As a former Stanford University soccer player, Rishi Mandal had a realization: All elite athletes, universally, “depend on coaches and trainers to manage their fitness and habits at all times.” What if Mandal could offer the same level of top one-to-one training to ordinary people?
Mandal and his co-founder Justin Santamaria, a former Apple lead engineer, set out to do exactly that. In 2019 the pair launched Future, an app which, for US$150, offers members access to their own personal fitness coach, many of whom previously trained professional and college-level athletes. In turn, the coaches hold app-users accountable using Apple Watch data.
For Mandal, 36, who was born and raised in California’s Bay Area “right in the heart of Silicon Valley” and still lives there today with his wife and two kids, entrepreneurship runs in the blood.
“When I was 12 years old, my father quit his job to start a technology company [Cyras Systems, which was purchased by Ciena for over US$2.6 billion in 2000] in the garage of our home. I remember working as the company’s first ‘IT guy’ and registering the domain for their website,” he says. “He and his team went on to build a tremendous company. Seeing that trajectory, I knew I wanted to be an inventor.”
From 2004 to 2008 Mandal worked as an astrophysics researcher at NASA and Stanford University, before joining Google as a product leader in 2010. The same year he founded digital concierge service Sosh and sold it to Postmates in 2015. “Eventually, I found that I could combine my interests in invention and problem-solving by creating companies. And a huge benefit was that it gave me an opportunity to solve tangible human challenges,” he says.
Part of Mandal’s drive to create a healthcare app came from what he saw as chronic issues in American society.
“We primarily receive care once we’re diagnosed with an illness,” he says. “Before that, we’re each expected to manage our daily health factors on our own—our diet, exercise, sleep, stress, and more. Given how challenging and busy modern life is, managing these things on our own is impractical and ineffective. This is, in part, why we have such high rates of inactivity.”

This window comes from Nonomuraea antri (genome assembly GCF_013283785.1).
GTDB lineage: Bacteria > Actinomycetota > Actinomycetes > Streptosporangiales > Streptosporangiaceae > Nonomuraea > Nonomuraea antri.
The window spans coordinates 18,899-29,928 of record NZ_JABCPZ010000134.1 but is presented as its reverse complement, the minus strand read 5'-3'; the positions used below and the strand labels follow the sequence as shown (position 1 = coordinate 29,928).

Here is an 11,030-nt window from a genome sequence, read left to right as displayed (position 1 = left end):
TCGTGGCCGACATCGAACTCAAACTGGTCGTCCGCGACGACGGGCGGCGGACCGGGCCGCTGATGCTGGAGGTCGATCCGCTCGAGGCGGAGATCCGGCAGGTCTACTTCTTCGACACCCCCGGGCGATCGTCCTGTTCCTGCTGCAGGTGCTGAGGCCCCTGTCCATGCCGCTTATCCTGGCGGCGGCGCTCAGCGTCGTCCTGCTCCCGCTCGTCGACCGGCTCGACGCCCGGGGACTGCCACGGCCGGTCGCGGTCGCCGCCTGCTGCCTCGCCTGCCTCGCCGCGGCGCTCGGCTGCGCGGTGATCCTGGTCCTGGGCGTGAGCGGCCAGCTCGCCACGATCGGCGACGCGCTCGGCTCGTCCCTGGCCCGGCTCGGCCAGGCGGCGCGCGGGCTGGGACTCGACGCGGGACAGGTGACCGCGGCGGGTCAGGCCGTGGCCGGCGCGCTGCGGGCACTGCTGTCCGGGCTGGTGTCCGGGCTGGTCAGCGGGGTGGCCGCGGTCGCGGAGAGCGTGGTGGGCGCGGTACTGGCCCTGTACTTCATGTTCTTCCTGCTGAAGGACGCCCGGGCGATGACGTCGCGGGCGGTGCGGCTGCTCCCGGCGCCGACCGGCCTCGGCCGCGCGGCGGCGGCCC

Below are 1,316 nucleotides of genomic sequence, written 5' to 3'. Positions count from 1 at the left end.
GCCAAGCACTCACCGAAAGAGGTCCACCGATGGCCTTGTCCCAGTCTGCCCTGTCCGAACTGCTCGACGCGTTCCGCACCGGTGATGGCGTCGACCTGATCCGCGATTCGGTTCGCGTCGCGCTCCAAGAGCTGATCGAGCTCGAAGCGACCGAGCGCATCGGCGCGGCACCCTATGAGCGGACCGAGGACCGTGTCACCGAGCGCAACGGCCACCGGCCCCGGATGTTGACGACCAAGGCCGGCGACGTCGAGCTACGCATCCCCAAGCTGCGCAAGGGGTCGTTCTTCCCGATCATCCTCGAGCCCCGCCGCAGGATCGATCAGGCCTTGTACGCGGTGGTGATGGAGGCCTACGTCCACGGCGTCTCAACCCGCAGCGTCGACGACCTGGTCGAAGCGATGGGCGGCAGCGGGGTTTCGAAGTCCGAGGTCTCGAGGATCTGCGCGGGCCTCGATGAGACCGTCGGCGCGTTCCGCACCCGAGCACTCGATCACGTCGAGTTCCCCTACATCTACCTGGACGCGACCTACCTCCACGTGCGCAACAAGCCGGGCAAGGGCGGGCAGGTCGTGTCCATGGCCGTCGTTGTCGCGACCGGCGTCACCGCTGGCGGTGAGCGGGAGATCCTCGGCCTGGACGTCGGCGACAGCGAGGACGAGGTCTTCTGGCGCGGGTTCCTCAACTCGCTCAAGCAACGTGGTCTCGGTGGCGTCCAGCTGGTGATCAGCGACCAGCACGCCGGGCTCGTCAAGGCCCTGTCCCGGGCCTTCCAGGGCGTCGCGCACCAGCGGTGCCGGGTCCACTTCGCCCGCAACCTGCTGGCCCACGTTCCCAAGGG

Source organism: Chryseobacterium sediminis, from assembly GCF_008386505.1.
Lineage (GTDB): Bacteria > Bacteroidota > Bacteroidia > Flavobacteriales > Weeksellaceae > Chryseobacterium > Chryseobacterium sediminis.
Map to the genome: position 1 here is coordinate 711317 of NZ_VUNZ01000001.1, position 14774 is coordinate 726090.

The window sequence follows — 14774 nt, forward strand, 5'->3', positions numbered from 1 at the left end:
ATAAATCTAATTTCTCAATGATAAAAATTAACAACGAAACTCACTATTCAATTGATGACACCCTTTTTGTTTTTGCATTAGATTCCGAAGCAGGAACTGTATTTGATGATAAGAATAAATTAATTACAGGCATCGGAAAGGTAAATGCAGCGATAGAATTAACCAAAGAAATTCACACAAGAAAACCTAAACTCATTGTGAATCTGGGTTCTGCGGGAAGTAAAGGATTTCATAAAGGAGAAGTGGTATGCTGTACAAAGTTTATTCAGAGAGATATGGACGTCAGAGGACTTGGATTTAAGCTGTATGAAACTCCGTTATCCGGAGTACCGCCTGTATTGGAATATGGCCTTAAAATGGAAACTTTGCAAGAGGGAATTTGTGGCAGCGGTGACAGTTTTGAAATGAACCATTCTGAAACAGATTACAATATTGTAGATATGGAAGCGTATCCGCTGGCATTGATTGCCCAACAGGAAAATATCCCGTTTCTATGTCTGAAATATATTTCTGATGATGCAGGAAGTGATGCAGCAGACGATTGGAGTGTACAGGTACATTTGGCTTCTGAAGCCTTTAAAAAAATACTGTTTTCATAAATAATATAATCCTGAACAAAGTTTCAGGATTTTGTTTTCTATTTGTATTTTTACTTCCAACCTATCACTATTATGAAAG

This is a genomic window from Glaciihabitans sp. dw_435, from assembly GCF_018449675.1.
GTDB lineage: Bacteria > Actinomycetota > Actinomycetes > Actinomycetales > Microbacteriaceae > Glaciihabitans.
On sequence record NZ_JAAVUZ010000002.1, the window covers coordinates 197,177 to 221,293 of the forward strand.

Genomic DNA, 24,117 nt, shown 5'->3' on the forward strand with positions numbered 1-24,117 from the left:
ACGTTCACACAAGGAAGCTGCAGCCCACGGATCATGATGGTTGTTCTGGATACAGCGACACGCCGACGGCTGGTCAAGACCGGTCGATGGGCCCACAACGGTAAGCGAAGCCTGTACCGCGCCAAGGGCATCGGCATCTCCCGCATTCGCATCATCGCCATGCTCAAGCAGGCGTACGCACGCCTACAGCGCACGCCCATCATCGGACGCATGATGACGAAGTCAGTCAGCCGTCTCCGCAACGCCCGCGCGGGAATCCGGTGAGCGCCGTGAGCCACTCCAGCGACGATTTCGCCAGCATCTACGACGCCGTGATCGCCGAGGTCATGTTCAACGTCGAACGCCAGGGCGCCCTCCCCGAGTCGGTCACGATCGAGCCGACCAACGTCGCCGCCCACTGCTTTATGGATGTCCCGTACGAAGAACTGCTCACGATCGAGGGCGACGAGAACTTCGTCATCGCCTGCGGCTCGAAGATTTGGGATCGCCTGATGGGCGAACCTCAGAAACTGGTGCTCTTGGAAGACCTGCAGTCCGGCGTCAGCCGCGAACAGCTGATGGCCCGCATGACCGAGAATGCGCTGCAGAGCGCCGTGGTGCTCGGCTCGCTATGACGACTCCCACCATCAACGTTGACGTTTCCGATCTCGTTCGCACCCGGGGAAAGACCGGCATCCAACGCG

Future is designed to be used throughout your entire life: from at home workouts to the gym to the outdoors to travel. “Preventative wellness has become a bigger priority, and health requires consistency,” Mandal says.
Future employs more trainers than the NBA, NFL, MLB, and NFL combined, “By giving each member a coach, our goal is to help make people a little better each day. Better tomorrow. Hence, we focus on the future.”
Mandal shared a few of his favorite things with Penta.
My favorite thing to drink right now is… unbalanced wines—something with perspective. These days, that means northern Italian white wines. Maybe something aged in clay amphorae. The weirder the better, frankly.
The restaurant/bar in my hometown that I love to take a visitor to is… Zuni Cafe. It’s a charming, two-level bistro in a triangle-shaped brick building, and has been a staple in San Francisco for over 40 years. I’d start with a Caesar, then share the brick-oven roasted chicken, which is served over an aggressively dressed bread salad. There’s nothing better than a long lunch at Zuni with the sun streaming in.
If I were to buy a piece of art, it would be by… my great friend, Eric Wolfinger,
[who] is a renowned food photographer. At my house I have one of [his] biggest prints in existence… It’s an arresting photo of wild ibexes running down a steep slope in the Swiss Alps.
A fitness exercise I can’t stop doing is… Zone 2 cardio training. For me, this means adding long, slower-paced runs where I keep my heart rate in a specific zone. By slowing down, I feel my running mechanics improve, and in order to keep my heart rate steady, I’ve had to focus on my breathing. I typically run through the state park by my house. It’s become addictive.
A person who inspired me to do what I do is… My father [
]. He immigrated to this country [from India in the 1970s] as a young adult. Over the course of a few decades, he went from working the night shift at a 7-Eleven to co-founding and running a multi-billion-dollar company.
My favorite sport to watch is… I’m a huge fan of watching basketball, specifically, the NBA. As a spectator sport, it has an ideal mix of pace and strategy. And with small team sizes, the players’ personal stories—and Tweets—add some intrigue. The recent addition of hyper-detailed video tracking has yielded a layer of advanced analytics.
If I could have a meal with anybody, anywhere, it would be… I’d love to have a working lunch with chef Francis Mallmann in Patagonia. I once saw him catch a fish and—while his boots were still in the water—scale and fillet it right on the spot. Then he cooked it over an open fire on the beach. A meal like that would engage your mind and all your senses. And, of course, chef Mallmann is a legend.
A passion of mine that few people know about is… recently, I’ve started reading fiction again. I particularly love spy and mystery novels (the cerebral kind, not the action-packed ones). In short order, I’ve read virtually every novel and short story written by John Le Carré, Arthur Conan Doyle, Agatha Christie, and Dorothy L. Sayers. My favorite is Le Carré’s The Spy Who Came in from the Cold.
The thing that gets me up in the morning is… my kids’ morning chatter and singing. All things considered, it’s a pretty great way to start the day.
My favorite hotel in the world is… the Grand Hotel Tremezzo on Lake Como in Italy. It’s a vintage marvel (it originally opened in 1910) and has unbelievable views. Best of all, it has a swimming pool that floats in the lake. How crazy is that?
This interview has been edited for length and clarity.